Beyond the practical, canning jars are beautiful and fascinating. I love this article in The New York Times from last August. Canning jars have always been beautiful to us, but they are also suddenly hip and trendy. I am guilty of following the madness, as I am lusting after the new purple Mason jars. And, I may or may not have purchased a t-shirt with Mason jars and the saying, "I eat local because I can."
Canning jars also show up around my house as decor - holding wooden spools of thread, crafting supplies, vintage dominoes, puzzle pieces, and other treasures. In the kitchen, the jars hold pasta, muffin cups, baking soda, and other pantry staples, in addition to home canned fruit and vegetables. I also just have some antique jars as stand alone beauties.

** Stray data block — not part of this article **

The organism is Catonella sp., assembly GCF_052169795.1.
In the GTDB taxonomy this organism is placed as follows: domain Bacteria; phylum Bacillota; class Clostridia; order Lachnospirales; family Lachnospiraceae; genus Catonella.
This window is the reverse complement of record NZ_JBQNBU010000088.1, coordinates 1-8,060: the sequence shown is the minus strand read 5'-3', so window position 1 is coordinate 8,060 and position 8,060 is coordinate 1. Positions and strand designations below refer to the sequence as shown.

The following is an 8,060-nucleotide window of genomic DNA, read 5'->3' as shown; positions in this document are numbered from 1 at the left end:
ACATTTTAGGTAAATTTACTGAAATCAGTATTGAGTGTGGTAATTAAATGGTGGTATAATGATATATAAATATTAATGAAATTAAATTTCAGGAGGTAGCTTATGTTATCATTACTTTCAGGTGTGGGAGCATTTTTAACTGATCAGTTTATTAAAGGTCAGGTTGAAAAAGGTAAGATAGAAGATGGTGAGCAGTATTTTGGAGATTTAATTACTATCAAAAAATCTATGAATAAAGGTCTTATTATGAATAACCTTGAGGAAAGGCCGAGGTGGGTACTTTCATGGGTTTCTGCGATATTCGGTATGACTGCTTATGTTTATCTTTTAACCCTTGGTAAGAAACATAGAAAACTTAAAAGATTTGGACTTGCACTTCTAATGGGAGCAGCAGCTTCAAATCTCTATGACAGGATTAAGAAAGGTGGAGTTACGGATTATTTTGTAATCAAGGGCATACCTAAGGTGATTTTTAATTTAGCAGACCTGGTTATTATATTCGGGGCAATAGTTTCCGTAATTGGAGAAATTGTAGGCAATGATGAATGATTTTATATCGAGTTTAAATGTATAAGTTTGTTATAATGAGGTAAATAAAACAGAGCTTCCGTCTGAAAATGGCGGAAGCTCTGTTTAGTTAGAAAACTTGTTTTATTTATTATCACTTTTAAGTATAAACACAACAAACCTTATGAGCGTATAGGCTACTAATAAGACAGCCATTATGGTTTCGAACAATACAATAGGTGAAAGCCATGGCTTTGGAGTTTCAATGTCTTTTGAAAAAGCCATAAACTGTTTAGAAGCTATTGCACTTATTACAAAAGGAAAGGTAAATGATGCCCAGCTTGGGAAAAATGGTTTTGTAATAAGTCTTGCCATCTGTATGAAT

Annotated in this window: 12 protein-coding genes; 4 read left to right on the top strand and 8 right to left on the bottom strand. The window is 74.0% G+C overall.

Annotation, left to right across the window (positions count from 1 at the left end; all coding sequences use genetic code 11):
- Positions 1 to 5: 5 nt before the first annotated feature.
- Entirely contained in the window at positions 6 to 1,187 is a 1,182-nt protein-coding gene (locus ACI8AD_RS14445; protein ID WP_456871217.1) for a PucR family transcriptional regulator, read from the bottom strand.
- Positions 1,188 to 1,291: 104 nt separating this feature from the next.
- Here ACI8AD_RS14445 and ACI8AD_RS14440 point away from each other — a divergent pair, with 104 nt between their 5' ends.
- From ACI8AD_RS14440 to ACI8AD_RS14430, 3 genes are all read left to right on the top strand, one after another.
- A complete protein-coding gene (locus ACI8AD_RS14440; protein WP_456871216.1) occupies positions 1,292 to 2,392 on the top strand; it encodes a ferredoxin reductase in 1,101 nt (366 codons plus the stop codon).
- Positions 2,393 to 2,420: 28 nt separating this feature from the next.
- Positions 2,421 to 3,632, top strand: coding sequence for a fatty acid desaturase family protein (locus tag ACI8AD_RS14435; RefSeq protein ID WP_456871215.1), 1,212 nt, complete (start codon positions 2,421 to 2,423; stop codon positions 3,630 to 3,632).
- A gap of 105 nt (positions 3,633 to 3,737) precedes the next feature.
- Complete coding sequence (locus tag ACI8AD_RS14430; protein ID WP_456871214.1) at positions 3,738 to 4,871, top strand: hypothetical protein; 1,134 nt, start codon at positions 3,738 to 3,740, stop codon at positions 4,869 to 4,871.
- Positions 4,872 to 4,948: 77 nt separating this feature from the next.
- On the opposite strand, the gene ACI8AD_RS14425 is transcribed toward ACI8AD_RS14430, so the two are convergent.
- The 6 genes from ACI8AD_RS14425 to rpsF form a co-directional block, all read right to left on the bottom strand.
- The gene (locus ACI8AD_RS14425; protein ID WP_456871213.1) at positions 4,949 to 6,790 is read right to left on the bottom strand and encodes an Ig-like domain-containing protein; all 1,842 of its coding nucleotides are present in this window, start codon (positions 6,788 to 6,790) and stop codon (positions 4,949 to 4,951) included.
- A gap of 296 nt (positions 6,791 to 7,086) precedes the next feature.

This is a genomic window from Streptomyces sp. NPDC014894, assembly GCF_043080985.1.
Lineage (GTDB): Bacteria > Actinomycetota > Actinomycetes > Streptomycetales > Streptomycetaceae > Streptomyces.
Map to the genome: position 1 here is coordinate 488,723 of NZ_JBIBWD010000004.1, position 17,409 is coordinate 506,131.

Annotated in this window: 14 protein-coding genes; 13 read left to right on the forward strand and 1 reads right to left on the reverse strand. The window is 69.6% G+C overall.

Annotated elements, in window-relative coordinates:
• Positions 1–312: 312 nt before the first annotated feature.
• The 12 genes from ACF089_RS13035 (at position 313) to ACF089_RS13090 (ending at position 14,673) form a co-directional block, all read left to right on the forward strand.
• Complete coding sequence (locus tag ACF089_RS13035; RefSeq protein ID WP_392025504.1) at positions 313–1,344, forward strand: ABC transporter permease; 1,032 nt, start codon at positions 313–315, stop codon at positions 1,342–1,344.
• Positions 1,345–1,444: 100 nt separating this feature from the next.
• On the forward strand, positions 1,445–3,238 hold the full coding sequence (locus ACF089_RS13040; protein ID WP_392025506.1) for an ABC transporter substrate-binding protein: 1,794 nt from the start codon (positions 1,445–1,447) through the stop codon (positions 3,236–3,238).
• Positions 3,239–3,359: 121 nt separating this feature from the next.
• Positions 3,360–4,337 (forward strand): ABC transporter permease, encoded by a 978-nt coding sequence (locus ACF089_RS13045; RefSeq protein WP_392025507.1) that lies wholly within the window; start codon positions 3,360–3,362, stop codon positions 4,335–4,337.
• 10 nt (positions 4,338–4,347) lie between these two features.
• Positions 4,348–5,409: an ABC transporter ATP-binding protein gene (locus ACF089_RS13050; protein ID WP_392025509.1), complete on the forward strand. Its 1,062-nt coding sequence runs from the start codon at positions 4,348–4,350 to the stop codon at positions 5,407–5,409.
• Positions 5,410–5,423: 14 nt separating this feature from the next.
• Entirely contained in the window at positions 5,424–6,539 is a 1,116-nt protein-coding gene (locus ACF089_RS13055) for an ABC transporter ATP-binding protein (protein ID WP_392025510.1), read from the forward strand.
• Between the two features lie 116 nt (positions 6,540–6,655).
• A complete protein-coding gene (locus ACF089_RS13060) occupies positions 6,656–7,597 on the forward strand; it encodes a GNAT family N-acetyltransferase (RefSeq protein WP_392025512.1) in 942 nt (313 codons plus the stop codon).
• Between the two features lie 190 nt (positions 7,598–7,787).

During a trip to Target this fall, I found some Italian jars for food preservation on the sale aisle. Am I the only person who cruises the sale end caps at Target and gets sucked into the impulse buy? For these particular jars, I picked them up and set them down several times and ended up bring them home with me. And then, they joined the piles in our spare room. I wanted to do some research on the jars and didn't want to use them for anything less than a worthy purpose.
The Bormioli Rocco company makes these jars - embossed on the sides and just the right size. The jars are so beautiful, I wanted the best possible use for them.
My answer: sprinkles.
In an organizing frenzy this weekend, I decide that I would put together all of our baking supplies, including our surprisingly large collection of sprinkles. I realized that I could combine several of the smaller containers and I could use my Italian jars! I was pretty pleased with myself for cleaning the cabinets and for using the jars and for finding a beautiful and practical way to solve a problem.